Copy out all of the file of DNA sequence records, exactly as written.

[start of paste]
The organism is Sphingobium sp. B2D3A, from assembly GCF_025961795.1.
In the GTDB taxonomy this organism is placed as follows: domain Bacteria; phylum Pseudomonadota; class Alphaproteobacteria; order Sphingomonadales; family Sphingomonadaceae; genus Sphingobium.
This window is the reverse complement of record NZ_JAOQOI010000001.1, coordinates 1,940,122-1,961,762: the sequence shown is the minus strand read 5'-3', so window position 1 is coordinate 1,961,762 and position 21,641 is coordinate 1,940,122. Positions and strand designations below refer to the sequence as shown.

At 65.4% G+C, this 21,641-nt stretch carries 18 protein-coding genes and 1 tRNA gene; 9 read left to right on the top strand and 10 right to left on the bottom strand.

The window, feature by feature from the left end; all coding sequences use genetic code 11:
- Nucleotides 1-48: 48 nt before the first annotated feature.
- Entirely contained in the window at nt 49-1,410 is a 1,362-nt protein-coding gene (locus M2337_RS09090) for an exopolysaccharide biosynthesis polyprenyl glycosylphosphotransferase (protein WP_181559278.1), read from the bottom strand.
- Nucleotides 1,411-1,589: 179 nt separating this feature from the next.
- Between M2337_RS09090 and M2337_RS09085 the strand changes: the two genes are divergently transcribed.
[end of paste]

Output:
The organism is Sphingobium sp. B2D3A, from assembly GCF_025961795.1.
In the GTDB taxonomy this organism is placed as follows: domain Bacteria; phylum Pseudomonadota; class Alphaproteobacteria; order Sphingomonadales; family Sphingomonadaceae; genus Sphingobium.
This window is the reverse complement of record NZ_JAOQOI010000001.1, coordinates 1,940,122-1,961,762: the sequence shown is the minus strand read 5'-3', so window position 1 is coordinate 1,961,762 and position 21,641 is coordinate 1,940,122. Positions and strand designations below refer to the sequence as shown.

At 65.4% G+C, this 21,641-nt stretch carries 18 protein-coding genes and 1 tRNA gene; 9 read left to right on the top strand and 10 right to left on the bottom strand.

The window, feature by feature from the left end; all coding sequences use genetic code 11:
- Nucleotides 1-48: 48 nt before the first annotated feature.
- Entirely contained in the window at nt 49-1,410 is a 1,362-nt protein-coding gene (locus M2337_RS09090) for an exopolysaccharide biosynthesis polyprenyl glycosylphosphotransferase (protein WP_181559278.1), read from the bottom strand.
- Nucleotides 1,411-1,589: 179 nt separating this feature from the next.
- Between M2337_RS09090 and M2337_RS09085 the strand changes: the two genes are divergently transcribed.